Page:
When I did some research about the Capstan topping (I knew it wasn’t all-natural) I stumbled upon the used flavour in the earlier years. It had the code-name STANUNED. After some more research I discovered that the Tonka bean (tonquin, coumarin) was used as an ingredient. Unfortunately the use of tonka bean in pipe-tobacco is now prohibited in most countries.. So I wonder how the current topping is made. A chemical rip-off? Imperial Tobacco has the original recipe so who knows what they have done to it over the years..
Ok, now it is time to do some comparisons between the Orlik / STG version and the new MacBaren version. As you can see in the picture on the left both the latest Orlik / STG tin and the new MacBaren one are identical. The folks in the USA are fine, every new tin is the MacBaren version plus it has the manufacturing month and year clearly stated on the back. But here in Europe we have some “old” Orlik / STG stock left that looks exactly the same as the new one! The same yes, only the codes on the back of the tin are different.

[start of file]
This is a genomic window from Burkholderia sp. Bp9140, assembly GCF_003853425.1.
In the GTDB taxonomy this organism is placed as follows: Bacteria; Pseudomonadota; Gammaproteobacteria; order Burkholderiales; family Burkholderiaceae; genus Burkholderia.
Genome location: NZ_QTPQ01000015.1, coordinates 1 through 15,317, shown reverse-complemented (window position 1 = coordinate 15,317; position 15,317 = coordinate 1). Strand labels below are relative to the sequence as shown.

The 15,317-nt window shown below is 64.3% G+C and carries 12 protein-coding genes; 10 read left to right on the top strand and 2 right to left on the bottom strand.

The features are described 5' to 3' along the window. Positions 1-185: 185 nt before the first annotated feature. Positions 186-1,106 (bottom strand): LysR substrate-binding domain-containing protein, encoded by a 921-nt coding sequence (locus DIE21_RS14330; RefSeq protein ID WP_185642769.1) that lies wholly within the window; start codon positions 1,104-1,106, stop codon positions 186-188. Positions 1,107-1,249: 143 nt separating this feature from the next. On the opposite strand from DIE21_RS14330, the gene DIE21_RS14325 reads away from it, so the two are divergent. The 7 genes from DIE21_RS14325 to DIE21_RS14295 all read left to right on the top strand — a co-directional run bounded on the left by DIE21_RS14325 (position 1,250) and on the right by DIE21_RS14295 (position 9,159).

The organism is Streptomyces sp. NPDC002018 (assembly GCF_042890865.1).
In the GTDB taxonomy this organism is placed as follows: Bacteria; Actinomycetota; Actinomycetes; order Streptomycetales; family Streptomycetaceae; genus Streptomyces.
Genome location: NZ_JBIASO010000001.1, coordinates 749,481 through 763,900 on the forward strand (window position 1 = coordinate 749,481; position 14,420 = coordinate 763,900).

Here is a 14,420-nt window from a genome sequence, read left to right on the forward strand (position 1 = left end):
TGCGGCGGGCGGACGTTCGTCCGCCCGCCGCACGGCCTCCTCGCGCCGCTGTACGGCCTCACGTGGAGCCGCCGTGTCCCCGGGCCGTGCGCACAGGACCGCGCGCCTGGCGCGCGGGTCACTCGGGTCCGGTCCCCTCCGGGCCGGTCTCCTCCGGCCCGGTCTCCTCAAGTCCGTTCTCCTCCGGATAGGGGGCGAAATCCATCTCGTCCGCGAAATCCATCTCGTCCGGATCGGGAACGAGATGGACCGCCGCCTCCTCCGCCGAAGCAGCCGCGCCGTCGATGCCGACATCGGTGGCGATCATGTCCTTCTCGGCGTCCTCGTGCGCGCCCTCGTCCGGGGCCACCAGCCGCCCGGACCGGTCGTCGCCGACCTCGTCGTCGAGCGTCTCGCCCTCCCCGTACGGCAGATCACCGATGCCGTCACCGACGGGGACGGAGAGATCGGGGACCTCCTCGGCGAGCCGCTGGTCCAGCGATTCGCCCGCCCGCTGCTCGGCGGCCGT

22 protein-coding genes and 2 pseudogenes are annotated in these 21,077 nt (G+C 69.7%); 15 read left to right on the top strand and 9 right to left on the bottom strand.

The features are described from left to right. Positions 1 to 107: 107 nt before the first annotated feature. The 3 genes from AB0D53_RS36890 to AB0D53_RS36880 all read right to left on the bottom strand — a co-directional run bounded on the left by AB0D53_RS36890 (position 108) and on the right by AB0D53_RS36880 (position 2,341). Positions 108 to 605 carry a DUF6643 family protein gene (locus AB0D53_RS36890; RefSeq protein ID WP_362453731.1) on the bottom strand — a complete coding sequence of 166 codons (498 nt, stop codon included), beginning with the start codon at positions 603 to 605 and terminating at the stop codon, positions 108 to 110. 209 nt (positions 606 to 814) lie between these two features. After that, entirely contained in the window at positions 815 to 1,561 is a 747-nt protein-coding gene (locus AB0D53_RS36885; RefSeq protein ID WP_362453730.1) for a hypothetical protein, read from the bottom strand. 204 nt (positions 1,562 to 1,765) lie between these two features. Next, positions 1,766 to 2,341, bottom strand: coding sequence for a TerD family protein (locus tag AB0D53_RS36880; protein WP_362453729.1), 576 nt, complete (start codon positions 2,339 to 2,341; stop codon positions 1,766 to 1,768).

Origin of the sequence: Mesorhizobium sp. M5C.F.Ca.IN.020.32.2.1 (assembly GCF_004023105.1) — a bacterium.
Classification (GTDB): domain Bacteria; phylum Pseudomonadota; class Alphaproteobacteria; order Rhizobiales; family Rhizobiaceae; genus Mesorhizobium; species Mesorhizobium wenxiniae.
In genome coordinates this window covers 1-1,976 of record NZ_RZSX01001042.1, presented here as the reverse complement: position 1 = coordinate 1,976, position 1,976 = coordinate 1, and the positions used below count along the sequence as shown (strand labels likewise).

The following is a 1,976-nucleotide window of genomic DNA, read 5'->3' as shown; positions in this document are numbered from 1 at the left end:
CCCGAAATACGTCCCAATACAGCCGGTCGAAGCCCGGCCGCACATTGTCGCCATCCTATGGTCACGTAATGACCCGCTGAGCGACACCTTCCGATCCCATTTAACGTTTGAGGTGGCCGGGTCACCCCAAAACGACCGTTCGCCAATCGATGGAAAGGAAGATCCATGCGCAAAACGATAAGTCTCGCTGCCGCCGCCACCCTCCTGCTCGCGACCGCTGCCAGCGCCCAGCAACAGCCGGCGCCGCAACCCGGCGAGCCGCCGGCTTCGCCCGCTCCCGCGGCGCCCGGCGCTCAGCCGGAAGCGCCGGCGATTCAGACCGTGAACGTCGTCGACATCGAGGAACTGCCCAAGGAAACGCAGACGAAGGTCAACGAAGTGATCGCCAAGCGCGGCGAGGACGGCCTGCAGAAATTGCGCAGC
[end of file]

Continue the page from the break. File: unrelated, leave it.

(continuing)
Let me explain. On the picture on the right you see the backside of the two similar Capstan tins. Left the Orlik / STG version, right the new MacBaren. The Orlik / STG tin has 10 digits and then 4. The MacBaren one has 8 and then 5. That is the difference. As you zoom in on the MacBaren tin you see: 09130281 30212. This is how the code can be deciphered:
– 09 = Packing machine used
– 13 = Year of packing
– 028 = Calendar day of production. That means day 028 in 2013. January 28th.
– 1 = Shift (1 indicates it is packed on the day shift)
– The 5 digit number is the internal batch number.
The Orlik / STG tin code is a bit harder to crack: 1208025527 0164.
– 12 = Year of packing
– 08 = Calender day of production. That means the 8th day of the month.
– 02 = Month of packing.
What the rest of the digits mean, no idea.. The 4 digit number is an internal batch number I guess. But this tin comes from February 8th 2012.